If you’ve watched the video, I think you’ll agree that this is a fantastic technology! But what if you could design a system that leaves the resin material completely motionless? Could such a system reduce the amount of vibration and rotational inertia experienced by the object inside? What if it were possible to exchange resin materials in between printing light cycles? Could this provide a multi-material object? These are all questions that I believe I can answer!
Working with the LCDSS has provided the opportunity to pursue a project that will one day be able to use DLP technology to expand upon the work done by Kelly et al1. The scope of my project consists of designing an augmented motion system for a volumetric DLP 3D printer. This work could eventually allow for increased printing speed and object resolution and exchange of resin material.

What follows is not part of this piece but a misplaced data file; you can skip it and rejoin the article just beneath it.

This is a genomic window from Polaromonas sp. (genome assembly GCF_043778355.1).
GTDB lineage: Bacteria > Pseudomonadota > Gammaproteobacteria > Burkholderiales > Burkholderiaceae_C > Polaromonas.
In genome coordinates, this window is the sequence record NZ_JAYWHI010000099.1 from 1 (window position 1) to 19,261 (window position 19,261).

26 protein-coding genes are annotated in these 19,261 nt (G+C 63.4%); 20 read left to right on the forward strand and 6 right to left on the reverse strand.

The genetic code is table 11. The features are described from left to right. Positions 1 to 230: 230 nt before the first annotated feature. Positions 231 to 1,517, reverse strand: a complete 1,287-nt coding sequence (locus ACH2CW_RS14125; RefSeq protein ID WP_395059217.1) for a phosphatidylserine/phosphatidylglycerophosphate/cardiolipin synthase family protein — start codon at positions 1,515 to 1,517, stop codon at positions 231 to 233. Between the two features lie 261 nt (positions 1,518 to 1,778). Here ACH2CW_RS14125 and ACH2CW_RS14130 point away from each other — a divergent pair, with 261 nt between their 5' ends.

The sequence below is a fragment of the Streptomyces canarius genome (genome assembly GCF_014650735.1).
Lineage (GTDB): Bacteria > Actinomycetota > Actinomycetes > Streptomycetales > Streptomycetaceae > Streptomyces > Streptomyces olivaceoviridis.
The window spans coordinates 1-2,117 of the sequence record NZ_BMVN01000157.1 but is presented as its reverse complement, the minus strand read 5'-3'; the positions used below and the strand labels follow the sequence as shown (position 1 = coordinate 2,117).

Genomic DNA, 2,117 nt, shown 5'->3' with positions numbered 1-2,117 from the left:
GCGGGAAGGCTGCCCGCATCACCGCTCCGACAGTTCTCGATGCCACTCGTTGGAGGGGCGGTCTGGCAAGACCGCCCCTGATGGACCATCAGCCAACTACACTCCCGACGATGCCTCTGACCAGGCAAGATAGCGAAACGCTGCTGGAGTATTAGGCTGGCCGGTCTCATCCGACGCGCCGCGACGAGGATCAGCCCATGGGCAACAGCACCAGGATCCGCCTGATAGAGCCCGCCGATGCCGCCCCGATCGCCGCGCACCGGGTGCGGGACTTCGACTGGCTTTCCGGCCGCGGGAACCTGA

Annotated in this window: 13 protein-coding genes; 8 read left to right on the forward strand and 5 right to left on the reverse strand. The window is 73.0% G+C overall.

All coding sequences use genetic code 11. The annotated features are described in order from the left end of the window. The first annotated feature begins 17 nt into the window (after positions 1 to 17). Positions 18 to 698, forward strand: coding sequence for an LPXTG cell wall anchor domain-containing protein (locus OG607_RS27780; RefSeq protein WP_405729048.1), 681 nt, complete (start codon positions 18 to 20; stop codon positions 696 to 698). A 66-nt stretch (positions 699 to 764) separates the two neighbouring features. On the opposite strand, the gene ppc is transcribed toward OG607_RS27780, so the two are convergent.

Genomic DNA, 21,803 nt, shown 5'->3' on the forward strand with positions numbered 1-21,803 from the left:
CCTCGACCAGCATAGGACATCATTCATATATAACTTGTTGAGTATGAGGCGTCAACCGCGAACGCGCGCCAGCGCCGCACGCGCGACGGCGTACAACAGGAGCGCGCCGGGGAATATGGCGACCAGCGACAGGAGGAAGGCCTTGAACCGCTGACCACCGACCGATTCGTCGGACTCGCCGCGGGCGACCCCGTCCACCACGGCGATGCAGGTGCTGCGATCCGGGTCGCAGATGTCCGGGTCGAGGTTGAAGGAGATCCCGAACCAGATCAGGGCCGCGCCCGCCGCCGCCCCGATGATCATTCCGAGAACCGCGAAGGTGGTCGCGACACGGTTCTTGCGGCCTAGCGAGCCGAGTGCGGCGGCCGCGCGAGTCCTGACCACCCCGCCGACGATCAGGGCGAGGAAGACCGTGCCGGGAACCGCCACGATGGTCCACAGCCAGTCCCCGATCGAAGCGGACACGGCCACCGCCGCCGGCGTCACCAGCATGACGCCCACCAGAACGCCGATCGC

I hypothesize that it may be possible to reduce torsional stress (stress causes by rotation) and vibration experienced by the resin by developing a system in which a DLP projector revolves around a static resin vat. This could, in turn, increase the resolution of the printed object. In may also be possible to create a resin exchange system to add additional materials to the vat after polymerization.
Put simply, keeping the resin material still should allow for higher quality 3D objects to be created. It could make exchanging the material a possibility in the future.